What Is Ancient Philosophy? / Edition 1 available in Paperback
A magisterial mappa mundi of the terrain that Pierre Hadot has so productively worked for decades, this ambitious work revises our view of ancient philosophyand in doing so, proposes that we change the way we see philosophy itself. Hadot takes ancient philosophy out of its customary realm of names, dates, and arid abstractions and plants it squarely in the thick of life. Through a meticulous historical reading, he shows how the various schools, trends, and ideas of ancient Greek and Roman philosophy all tended toward one goal: to provide a means for achieving happiness in this life, by transforming the individual’s mode of perceiving and being in the world.
Most pressing for Hadot is the question of how the ancients conceived of philosophy. He argues in great detail, systematically covering the ideas of the earliest Greek thinkers, Hellenistic philosophy, and late antiquity, that ancient philosophers were concerned not just to develop philosophical theories, but to practice philosophy as a way of lifea way of life to be suggested, illuminated, and justified by their philosophical “discourse.” For the ancients, philosophical theory and the philosophical way of life were inseparably linked.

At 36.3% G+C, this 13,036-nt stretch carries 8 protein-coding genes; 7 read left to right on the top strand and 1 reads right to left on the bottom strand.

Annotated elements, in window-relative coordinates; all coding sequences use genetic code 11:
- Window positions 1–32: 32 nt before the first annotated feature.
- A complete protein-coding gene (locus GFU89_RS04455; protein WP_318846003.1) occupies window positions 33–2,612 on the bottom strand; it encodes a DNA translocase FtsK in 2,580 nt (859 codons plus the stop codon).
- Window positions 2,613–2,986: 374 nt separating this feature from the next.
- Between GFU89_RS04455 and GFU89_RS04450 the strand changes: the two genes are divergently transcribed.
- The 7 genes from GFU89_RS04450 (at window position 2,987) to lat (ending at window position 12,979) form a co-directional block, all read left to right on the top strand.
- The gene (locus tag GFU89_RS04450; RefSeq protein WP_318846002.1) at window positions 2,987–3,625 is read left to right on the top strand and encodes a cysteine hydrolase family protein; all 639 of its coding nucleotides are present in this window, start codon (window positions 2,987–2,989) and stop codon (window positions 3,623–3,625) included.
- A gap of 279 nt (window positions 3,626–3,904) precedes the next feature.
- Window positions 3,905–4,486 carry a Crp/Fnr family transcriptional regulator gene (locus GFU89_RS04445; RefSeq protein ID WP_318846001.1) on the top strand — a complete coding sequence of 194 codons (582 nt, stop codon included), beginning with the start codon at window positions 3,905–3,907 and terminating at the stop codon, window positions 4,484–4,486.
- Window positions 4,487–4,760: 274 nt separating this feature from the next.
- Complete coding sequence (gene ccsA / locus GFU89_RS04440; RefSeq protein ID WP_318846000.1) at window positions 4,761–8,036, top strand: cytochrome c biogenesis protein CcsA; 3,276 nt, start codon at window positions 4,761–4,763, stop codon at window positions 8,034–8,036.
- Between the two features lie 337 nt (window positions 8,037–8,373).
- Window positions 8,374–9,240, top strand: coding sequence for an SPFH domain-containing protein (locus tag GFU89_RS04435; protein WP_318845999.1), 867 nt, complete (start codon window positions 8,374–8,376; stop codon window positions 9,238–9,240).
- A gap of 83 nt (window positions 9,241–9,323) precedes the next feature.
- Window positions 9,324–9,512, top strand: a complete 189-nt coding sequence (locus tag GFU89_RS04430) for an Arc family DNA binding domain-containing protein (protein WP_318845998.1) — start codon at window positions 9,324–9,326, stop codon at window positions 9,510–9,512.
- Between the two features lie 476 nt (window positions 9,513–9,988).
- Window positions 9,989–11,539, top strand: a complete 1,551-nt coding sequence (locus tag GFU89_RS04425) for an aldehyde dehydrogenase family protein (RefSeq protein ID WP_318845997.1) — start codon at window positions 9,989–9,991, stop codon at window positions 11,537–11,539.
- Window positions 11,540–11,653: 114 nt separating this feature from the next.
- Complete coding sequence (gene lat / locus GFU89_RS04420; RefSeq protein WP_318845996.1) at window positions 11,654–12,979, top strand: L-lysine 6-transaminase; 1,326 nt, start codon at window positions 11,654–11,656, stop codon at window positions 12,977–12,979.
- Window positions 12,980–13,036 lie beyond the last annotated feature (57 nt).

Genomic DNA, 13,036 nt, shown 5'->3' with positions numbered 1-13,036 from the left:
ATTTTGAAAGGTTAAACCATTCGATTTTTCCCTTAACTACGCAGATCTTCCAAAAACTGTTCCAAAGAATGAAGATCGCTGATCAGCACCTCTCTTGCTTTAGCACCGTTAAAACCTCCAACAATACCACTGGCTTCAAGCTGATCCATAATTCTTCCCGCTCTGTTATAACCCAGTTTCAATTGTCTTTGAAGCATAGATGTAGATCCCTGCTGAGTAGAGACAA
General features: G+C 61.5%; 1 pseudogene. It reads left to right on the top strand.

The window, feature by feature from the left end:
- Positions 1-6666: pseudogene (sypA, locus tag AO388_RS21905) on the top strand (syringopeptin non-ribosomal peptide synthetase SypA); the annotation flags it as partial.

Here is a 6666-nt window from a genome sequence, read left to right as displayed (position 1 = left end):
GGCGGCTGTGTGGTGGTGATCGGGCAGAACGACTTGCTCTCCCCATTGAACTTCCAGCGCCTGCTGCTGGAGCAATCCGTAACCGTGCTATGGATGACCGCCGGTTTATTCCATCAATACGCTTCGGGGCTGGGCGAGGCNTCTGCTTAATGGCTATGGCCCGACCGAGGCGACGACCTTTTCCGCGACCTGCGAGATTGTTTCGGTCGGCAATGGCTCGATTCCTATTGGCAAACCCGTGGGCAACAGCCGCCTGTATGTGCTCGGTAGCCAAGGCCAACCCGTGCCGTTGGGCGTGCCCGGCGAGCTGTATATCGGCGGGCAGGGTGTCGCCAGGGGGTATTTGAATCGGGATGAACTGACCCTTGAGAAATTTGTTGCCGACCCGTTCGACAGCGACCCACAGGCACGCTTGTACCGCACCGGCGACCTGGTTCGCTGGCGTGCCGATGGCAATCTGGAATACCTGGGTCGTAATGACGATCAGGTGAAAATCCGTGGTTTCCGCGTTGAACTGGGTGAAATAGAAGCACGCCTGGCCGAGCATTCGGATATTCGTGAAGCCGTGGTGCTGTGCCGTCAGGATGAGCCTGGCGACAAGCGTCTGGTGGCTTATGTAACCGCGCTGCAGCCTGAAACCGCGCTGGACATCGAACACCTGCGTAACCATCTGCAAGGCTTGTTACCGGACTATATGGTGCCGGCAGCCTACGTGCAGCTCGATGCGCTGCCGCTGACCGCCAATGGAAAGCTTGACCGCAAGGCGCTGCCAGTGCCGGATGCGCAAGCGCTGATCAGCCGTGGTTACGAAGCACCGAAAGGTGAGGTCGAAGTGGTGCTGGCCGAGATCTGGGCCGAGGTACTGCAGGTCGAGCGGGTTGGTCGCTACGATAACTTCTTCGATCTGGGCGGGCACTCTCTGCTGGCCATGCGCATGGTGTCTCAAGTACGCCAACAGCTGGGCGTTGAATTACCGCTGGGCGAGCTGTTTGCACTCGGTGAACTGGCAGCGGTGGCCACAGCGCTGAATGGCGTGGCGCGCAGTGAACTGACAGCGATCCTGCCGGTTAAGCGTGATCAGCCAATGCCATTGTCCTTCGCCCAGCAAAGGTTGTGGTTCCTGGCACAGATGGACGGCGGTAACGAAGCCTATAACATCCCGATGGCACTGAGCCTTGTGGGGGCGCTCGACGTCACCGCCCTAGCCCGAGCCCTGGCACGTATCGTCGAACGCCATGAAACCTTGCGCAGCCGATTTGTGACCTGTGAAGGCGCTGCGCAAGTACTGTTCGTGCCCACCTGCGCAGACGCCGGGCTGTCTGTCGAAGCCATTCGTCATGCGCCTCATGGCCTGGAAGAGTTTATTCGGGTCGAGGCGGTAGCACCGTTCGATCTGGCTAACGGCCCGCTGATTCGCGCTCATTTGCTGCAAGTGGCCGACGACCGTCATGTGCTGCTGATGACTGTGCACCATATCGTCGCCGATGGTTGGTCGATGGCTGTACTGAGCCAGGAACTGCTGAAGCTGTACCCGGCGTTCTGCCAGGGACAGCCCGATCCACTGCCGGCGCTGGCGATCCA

What Is Ancient Philosophy? also explains why this connection broke down, most conspicuously in the case of academic, professional philosophers, especially under the influence of Christianity. Finally, Hadot turns to the question of whether and how this connection might be reestablished. Even as it brings ancient thoughts and thinkers to life, this invigorating work provides direction for those who wish to improve their lives by means of genuine philosophical thought.
|Edition description:||First Harvard University Paperback Editi|
|Product dimensions:||5.50(w) x 8.25(h) x (d)|
About the Author
Pierre Hadot was Professor Emeritus at the Collège de France. His books include Philosophy as a Way of Life and Plotinus.
Table of Contents
- Translator’s Note
- I. The Platonic Definition of “Philosopher” and Its Antecedents
- 1. Philosophy before Philosophy
- 2. The Inception of the Idea of “Doing Philosophy”
- 3. The Figure of Socrates
- 4. The Definition of “Philosopher” in Plato’s Symposium
- II. Philosophy as a Way of Life
- 5. Plato and the Academy
- 6. Aristotle and His School
- 7. The Hellenistic Schools
- 8. Philosophical Schools in the Imperial Period
- 9. Philosophy and Philosophical Discourse
- III. Interruption and Continuity: The Middle Ages and Modern Times
- 10. Christianity as a Revealed Philosophy
- 11. Eclipses and Recurrences of the Ancient Concept of Philosophy
- 12. Questions and Perspectives
- Quotations of Ancient Texts
- Selected Bibliography
What People are Saying About This
Hadot's What Is Ancient Philosophy? is a wonderful book. It strives to persuade us to revise our view of philosophy--to think of philosophy, as the ancients did, as crucially involving a philosophical way of life.
Michael Frede, Oxford University
In its sweep and clarity of presentation, I would compare this book with some of the great syntheses of an earlier generation-for instance, Werner Jaeger's Paideia. At the center of the study is the strikingly original notion of the spiritual exercise, which Professor Hadot here and elsewhere shows to lie at the heart of Greek Hellenistic thinking about man, morality, and the universe.
Brian Stock, University of Toronto